School Districts Join the Fray Over|South Carolina Stimulus Money

     COLUMBIA, S.C. (CN) – School administrators from across South Carolina have asked the Federal Court to throw out Gov. Mark Sanford’s lawsuit in which Sanford tries to reject $700 million in federal stimulus funds, despite the objections of the Legislature. If the governor were to prevail, the plaintiffs say, school districts across the state would be forced to make deep budget cuts which would hurt students.




     The South Carolina Association of School Administrators on Tuesday asked to join the Sanford case, then argued that the lawsuit should be dropped and the issues it raises handled instead by the state Supreme Court.
     State legislators effectively ordered Sanford to request the money – a portion of the total $2.8 billion the state is eligible for under the Obama Administration’s economic stimulus package – by including the funds in its budget for the state’s next fiscal year.
     Sanford responded by filing a federal lawsuit last week to assert his control over the money, contending that the Legislature overstepped the bounds of the state and the federal constitutions.
     “If the governor can’t make decisions independent of the Legislature, why have a governor?” Sanford asked during a press conference in the Capitol last week.
     Sanford took an equally pugnacious stance on Tuesday, directing attorney John Witherspoon Foster of the firm Kilpatrick Stockton to seek the removal of a suit the school administrators filed in the state Supreme Court to the Federal Court in Columbia.
     In a written statement issued Tuesday, Sanford said, “Our suit is fundamentally about the balance of power and separation of powers in our state, and whether or not the Legislature is going to be allowed to erode the Executive Branch even further in South Carolina.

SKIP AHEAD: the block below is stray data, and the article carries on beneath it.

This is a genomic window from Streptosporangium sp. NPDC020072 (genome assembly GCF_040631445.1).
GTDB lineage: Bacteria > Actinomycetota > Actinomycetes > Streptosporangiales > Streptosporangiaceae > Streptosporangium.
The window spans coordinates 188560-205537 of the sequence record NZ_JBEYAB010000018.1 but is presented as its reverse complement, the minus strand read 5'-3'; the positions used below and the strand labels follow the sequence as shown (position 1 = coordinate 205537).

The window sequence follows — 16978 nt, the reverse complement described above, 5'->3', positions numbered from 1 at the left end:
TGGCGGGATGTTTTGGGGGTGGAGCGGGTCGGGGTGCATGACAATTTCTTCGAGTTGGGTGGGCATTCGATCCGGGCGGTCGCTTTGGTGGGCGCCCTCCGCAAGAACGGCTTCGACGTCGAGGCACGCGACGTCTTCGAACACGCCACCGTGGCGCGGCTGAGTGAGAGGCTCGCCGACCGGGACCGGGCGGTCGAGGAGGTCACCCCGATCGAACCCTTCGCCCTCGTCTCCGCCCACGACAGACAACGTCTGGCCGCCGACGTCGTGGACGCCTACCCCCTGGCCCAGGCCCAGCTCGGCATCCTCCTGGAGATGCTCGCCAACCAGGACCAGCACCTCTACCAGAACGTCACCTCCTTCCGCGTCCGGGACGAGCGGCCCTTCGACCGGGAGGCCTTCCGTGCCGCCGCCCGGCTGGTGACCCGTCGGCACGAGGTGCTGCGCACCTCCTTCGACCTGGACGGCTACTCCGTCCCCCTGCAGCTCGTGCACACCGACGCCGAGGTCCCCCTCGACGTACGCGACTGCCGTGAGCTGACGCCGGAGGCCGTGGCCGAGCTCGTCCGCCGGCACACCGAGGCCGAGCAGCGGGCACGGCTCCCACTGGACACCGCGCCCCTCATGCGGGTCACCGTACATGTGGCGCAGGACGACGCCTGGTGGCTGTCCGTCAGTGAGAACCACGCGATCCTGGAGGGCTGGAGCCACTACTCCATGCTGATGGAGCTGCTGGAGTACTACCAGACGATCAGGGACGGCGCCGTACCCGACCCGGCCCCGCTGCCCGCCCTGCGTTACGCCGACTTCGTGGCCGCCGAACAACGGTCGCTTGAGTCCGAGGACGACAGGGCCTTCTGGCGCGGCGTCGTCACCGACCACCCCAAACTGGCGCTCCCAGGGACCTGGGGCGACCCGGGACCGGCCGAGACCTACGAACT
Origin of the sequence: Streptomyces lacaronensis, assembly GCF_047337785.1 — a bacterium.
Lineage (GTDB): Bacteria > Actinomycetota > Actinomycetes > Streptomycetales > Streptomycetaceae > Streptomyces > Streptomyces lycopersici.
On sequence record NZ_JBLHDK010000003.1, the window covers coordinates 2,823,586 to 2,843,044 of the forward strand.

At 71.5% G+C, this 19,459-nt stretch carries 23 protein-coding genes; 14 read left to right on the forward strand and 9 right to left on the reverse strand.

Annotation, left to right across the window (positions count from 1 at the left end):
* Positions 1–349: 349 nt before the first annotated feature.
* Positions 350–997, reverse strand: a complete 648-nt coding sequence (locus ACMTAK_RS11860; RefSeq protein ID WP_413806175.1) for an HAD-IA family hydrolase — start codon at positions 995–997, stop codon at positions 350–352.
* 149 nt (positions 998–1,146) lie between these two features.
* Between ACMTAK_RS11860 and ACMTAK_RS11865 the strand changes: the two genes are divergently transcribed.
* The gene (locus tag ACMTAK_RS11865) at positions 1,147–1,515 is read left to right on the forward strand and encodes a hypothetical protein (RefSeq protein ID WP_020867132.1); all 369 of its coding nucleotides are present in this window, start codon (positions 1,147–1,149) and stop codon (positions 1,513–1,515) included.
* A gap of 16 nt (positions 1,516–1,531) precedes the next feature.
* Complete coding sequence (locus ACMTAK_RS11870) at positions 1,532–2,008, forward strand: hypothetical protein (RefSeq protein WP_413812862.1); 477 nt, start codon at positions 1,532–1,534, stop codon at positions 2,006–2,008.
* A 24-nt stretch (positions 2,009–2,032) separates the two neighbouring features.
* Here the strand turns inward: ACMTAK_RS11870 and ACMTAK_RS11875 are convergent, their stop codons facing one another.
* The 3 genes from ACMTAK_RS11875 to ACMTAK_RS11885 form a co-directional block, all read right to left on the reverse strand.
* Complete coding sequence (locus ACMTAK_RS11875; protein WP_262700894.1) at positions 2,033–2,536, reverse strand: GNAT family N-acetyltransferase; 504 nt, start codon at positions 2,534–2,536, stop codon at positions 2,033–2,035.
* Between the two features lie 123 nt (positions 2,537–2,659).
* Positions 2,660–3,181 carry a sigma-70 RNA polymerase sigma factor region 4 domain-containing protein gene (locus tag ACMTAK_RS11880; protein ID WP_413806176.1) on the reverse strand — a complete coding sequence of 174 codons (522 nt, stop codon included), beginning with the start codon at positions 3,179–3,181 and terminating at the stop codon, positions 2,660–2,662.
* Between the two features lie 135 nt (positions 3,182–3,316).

“Legislative dominance costs our state’s citizens far too much for the way it breeds waste and duplication. The last thing we need to be doing is exporting that dysfunctional system to other states, which is what will happen if our General Assembly is allowed to rewrite federal law in this way.”
     Two other lawsuits related to the stimulus money, both filed by high students, are also before the state Supreme Court. In his statement, Sanford initially said he would not file a response to those suits as he’s not named as a defendant and therefore is “not bound” by their outcome. In both cases, the state is named as the defendant.
     But the governor changed his tune on Tuesday afternoon, saying he would try to intervene in the state court case filed on behalf of a South Carolina High School senior. The student is represented by Dwight Drake with Nelson, Mullins, Riley and Scarborough, and attorney Richard Harpootlian.
     “This issue is about the fundamental balance of power between the executive and the legislative branches of South Carolina government,” Sanford said. “We hope for all concerned it is decided quickly.”
     A response to the state lawsuits by Attorney General Henry McMaster and Education Superintendent Jim Rex is anticipated to be imminent.
     Speaking with reporters in Columbia on Tuesday, McMaster said he had grave concerns about the outcome of the various cases, fearing “they may weaken the office of the governor to the port of potential irrelevancy.”
     McMaster said the situation unfolding in courtrooms around Columbia is unique, and that there’s little in the way of court precedent on which to base rulings on the matter.
     Foster’s filings on the behalf of the governor argue that the school administrators’ lawsuit should be handled in Federal Court because the Legislature effectively – and unconstitutionally – pre-empted federal law by including the disputed funds in the budget and forcing the governor’s hand when it came to the $700 million in question.
     Attorney John Reagle, with Childs and Halligan in Columbia, is representing the South Carolina Association of School administrators.
     A hearing on the jurisdictional issue has been set for June 1 at 10 a.m. in the Matthew J. Perry Courthouse in Columbia. U.S. District Judge Joseph Anderson Jr. is presiding.

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